Smaller and stronger: the power of nano-crystalline structures 

29 January 2016

Jian Lu and Ke Lu (CAS-Croucher Funding Scheme 2010) have been working together on surface nanocrystallisation of metallic materials for the past 18 years

Professors J. Lu and K. Lu have been research partners in collaboration since 1997 with support from the National Natural Science Funding of China, long before the Joint Laboratory of Nanomaterials and Nanomechanics was set up in 2008 between the Polytechnic University of Hong Kong (PolyU) and the Institute of Metal Research at the Chinese Academy of Science (IMR-CAS). As J. Lu moved to the City University of Hong Kong (CityU) in 2010, a joint research team was set up between IMR-CityU through a high-level research project supported by the Croucher Foundation (CAS-Croucher Funding Scheme).

Nano-grained metals have been known to be brittle and thermally unstable. “Our main objective is to achieve strain delocalisation and strain-hardening to increase tensile strength without compromising ductility,” K. Lu explained. “We published our first paper together in 1999 on surface nano-crystallisation of metallic materials by a novel method named surface mechanical attrition treatment,” he described. “Then, in 2008, we reported another novel technique called surface mechanical grinding treatment, which reduces the surface roughness of metallic materials.” More work followed and in 2011, they introduced the idea of tension-induced softening and hardening of grains in the same sample simultaneously. Just this year, their latest findings include enhancement of fatigue resistance by phase-gradient nanostructure modification of metallic surfaces.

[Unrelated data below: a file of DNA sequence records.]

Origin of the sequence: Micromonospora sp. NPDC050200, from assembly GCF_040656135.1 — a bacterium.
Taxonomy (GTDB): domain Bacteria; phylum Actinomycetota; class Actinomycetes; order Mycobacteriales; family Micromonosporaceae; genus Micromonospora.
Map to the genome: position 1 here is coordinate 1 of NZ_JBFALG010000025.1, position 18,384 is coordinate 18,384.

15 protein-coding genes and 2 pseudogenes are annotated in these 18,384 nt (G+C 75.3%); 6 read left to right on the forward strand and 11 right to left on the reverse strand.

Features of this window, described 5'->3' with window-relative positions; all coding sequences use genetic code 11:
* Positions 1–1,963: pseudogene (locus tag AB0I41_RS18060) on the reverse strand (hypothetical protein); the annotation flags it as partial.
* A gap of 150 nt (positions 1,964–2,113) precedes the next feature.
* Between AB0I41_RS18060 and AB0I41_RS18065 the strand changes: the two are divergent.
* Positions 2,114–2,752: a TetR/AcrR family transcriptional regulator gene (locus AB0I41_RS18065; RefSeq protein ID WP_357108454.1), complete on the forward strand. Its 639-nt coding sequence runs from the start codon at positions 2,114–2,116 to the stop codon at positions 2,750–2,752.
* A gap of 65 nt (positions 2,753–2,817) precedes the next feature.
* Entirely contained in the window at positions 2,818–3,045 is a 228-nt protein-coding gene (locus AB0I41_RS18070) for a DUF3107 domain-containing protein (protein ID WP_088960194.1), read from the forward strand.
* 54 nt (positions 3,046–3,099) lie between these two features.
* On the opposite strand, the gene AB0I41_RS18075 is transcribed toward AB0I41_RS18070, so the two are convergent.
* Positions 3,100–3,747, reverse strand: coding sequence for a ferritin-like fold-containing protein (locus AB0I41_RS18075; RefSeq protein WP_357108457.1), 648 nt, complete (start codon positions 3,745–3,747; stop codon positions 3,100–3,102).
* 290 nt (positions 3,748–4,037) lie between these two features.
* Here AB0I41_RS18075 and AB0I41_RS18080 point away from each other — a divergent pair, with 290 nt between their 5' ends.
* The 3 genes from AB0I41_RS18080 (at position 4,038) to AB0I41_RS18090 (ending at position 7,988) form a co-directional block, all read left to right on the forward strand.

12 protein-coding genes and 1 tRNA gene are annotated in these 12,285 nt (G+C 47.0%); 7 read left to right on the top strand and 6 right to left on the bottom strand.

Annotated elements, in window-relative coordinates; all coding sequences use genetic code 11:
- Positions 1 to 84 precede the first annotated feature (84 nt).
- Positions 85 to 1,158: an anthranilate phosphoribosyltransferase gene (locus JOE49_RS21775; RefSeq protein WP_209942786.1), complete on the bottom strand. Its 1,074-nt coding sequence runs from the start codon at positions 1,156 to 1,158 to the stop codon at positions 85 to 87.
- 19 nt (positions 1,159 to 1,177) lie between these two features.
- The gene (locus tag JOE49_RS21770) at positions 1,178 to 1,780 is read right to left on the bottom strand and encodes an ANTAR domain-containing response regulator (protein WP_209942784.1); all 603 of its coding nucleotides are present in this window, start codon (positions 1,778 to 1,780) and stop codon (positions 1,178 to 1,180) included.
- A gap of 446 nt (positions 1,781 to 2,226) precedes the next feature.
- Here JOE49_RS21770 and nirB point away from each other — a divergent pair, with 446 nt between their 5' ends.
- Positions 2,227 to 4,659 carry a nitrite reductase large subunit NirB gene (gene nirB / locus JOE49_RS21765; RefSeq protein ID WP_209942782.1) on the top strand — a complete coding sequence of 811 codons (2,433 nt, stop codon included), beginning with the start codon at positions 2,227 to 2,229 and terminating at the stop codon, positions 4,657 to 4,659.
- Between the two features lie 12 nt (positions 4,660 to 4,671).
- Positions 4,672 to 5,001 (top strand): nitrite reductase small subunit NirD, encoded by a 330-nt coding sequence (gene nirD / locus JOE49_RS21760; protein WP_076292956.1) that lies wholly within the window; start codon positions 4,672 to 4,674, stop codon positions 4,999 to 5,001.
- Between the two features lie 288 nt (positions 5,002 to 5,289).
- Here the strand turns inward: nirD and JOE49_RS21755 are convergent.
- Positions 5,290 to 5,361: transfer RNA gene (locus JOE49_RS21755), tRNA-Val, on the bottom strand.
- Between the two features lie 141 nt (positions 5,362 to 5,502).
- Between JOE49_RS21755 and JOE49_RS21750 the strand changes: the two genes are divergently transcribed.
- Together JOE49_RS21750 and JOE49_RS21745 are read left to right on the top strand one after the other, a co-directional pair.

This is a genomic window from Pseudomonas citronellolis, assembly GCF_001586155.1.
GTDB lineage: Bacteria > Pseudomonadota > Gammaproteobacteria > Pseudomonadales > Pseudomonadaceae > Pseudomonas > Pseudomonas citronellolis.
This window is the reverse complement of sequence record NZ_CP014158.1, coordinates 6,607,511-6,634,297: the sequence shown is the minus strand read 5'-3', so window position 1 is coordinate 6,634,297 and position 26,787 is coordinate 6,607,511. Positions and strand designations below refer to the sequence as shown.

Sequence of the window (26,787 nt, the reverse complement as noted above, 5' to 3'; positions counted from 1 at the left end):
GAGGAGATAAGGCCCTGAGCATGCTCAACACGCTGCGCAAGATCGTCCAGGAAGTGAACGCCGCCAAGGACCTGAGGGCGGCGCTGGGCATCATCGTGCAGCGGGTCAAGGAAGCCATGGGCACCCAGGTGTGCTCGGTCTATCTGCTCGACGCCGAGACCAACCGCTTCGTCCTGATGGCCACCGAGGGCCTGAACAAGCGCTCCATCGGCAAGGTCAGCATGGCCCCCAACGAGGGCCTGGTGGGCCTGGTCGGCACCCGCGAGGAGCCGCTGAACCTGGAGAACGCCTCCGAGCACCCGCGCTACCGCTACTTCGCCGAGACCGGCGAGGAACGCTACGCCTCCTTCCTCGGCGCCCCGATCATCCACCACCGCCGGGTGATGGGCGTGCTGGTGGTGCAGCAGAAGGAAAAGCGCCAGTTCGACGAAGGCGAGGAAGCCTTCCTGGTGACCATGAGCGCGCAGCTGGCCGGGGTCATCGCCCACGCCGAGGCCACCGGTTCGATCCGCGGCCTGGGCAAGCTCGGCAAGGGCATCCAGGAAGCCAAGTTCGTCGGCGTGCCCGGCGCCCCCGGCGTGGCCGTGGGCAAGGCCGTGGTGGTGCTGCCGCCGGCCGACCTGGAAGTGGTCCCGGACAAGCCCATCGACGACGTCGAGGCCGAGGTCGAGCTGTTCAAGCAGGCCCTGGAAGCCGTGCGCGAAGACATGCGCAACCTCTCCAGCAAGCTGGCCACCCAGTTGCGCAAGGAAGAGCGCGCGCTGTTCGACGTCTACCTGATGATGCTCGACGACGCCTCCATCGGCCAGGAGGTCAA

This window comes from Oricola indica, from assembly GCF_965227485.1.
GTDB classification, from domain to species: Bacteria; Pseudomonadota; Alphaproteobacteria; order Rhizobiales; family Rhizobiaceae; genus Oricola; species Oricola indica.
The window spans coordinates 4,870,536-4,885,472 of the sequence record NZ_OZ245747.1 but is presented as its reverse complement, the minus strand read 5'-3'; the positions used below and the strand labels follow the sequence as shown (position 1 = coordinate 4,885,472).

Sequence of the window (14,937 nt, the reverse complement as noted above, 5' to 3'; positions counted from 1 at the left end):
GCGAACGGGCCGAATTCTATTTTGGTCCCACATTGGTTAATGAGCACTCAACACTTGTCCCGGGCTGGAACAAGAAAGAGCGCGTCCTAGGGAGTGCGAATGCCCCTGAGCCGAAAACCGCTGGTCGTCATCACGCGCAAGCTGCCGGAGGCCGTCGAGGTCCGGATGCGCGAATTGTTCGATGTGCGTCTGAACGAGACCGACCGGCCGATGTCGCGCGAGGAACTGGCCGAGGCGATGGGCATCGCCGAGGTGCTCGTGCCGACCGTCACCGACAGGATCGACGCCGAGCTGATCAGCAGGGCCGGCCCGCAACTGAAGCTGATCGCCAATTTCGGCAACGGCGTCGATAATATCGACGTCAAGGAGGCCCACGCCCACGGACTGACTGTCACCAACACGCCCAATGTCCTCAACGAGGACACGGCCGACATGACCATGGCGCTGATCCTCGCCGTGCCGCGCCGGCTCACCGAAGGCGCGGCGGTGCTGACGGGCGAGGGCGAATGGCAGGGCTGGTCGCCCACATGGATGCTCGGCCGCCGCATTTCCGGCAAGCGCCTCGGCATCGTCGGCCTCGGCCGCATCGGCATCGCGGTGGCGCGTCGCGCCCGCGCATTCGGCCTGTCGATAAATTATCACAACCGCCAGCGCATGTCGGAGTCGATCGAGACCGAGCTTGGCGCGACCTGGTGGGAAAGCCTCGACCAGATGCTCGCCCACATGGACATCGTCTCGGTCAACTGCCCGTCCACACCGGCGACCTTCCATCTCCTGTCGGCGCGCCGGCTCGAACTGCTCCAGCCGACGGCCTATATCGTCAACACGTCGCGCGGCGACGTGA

Their current joint-laboratory continues to work on these novel metallic surface processing techniques to alter metal and alloy surfaces into nanocrystalline structures with better strength and enhanced physical properties like greater ductility so they do not break easily when deformed, for example. They develop the techniques and apply them to different materials, such as copper, iron, and chromium. Their latest research aim is to develop the ideal architecture of gradient nanostructures.

Materials with such nano-crystalline structures on their surfaces can be used in the automotive industry, on aeroplane engines, and even in the nuclear industry. Currently, Baosteel and other steel manufacturers are using their novel concepts and techniques, and further developing them for industrial purposes. For example, steel with a nano-crystalline surface is currently used in rollers of heavy machinery due to its wear resistant properties.

J. Lu and K. Lu told us during an interview, “We are very productive research collaborators in that we have the largest number of collaborated joint publications inside of our respective publication lists, have regular meetings, and around 40 joint publications so far!” They hope that their research will expand to include more industry involvement and have biomedical and aerospace applications in the near future.

J. Lu is currently the vice-president (Research and Technology) and the dean of Graduate Study at CityU, while K. Lu is a professor at Shenyang National Laboratory for Materials Science, IMR-CAS. Their study on revealing extraordinary intrinsic tensile plasticity in gradient nano-grained copper was selected as one of the Top Ten Progresses of China Science in 2011.

In this period, 13 papers have been published related to this CAS-Croucher joint project.

For more information about CAS-Croucher Joint Laboratories, please click here.